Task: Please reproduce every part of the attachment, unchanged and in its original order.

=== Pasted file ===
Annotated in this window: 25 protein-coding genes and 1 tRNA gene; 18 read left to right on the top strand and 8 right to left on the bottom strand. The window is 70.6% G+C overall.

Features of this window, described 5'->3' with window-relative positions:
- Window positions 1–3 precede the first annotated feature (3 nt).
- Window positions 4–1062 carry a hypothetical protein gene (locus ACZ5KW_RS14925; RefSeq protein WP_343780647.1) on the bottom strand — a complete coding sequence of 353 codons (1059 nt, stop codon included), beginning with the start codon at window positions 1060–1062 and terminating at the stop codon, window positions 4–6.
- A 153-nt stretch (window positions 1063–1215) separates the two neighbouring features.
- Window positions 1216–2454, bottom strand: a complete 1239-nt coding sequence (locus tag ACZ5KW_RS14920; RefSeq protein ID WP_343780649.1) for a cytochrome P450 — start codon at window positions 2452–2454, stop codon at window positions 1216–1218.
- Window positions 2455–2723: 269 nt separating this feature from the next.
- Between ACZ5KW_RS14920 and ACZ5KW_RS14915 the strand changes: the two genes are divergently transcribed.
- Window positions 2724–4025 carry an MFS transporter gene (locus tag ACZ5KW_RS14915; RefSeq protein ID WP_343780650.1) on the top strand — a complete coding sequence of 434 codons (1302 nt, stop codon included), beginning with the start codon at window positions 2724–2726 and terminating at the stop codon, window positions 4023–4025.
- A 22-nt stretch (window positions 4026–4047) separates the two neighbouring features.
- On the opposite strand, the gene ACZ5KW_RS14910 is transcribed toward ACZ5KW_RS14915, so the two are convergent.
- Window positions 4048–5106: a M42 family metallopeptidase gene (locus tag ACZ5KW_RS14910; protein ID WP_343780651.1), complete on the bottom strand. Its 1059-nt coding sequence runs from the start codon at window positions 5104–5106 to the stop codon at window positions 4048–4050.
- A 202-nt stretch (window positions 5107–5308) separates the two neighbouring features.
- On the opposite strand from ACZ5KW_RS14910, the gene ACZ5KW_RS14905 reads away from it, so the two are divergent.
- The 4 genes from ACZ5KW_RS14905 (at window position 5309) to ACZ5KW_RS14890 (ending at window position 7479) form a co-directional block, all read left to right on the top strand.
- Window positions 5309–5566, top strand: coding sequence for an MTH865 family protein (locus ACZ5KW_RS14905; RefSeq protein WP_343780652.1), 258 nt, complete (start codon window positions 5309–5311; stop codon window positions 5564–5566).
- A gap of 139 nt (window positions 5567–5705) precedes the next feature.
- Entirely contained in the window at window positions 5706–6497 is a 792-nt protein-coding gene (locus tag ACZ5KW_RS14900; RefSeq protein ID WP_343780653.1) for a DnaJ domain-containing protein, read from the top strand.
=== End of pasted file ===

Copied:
Annotated in this window: 25 protein-coding genes and 1 tRNA gene; 18 read left to right on the top strand and 8 right to left on the bottom strand. The window is 70.6% G+C overall.

Features of this window, described 5'->3' with window-relative positions:
- Window positions 1–3 precede the first annotated feature (3 nt).
- Window positions 4–1062 carry a hypothetical protein gene (locus ACZ5KW_RS14925; RefSeq protein WP_343780647.1) on the bottom strand — a complete coding sequence of 353 codons (1059 nt, stop codon included), beginning with the start codon at window positions 1060–1062 and terminating at the stop codon, window positions 4–6.
- A 153-nt stretch (window positions 1063–1215) separates the two neighbouring features.
- Window positions 1216–2454, bottom strand: a complete 1239-nt coding sequence (locus tag ACZ5KW_RS14920; RefSeq protein ID WP_343780649.1) for a cytochrome P450 — start codon at window positions 2452–2454, stop codon at window positions 1216–1218.
- Window positions 2455–2723: 269 nt separating this feature from the next.
- Between ACZ5KW_RS14920 and ACZ5KW_RS14915 the strand changes: the two genes are divergently transcribed.
- Window positions 2724–4025 carry an MFS transporter gene (locus tag ACZ5KW_RS14915; RefSeq protein ID WP_343780650.1) on the top strand — a complete coding sequence of 434 codons (1302 nt, stop codon included), beginning with the start codon at window positions 2724–2726 and terminating at the stop codon, window positions 4023–4025.
- A 22-nt stretch (window positions 4026–4047) separates the two neighbouring features.
- On the opposite strand, the gene ACZ5KW_RS14910 is transcribed toward ACZ5KW_RS14915, so the two are convergent.
- Window positions 4048–5106: a M42 family metallopeptidase gene (locus tag ACZ5KW_RS14910; protein ID WP_343780651.1), complete on the bottom strand. Its 1059-nt coding sequence runs from the start codon at window positions 5104–5106 to the stop codon at window positions 4048–4050.
- A 202-nt stretch (window positions 5107–5308) separates the two neighbouring features.
- On the opposite strand from ACZ5KW_RS14910, the gene ACZ5KW_RS14905 reads away from it, so the two are divergent.
- The 4 genes from ACZ5KW_RS14905 (at window position 5309) to ACZ5KW_RS14890 (ending at window position 7479) form a co-directional block, all read left to right on the top strand.
- Window positions 5309–5566, top strand: coding sequence for an MTH865 family protein (locus ACZ5KW_RS14905; RefSeq protein WP_343780652.1), 258 nt, complete (start codon window positions 5309–5311; stop codon window positions 5564–5566).
- A gap of 139 nt (window positions 5567–5705) precedes the next feature.
- Entirely contained in the window at window positions 5706–6497 is a 792-nt protein-coding gene (locus tag ACZ5KW_RS14900; RefSeq protein ID WP_343780653.1) for a DnaJ domain-containing protein, read from the top strand.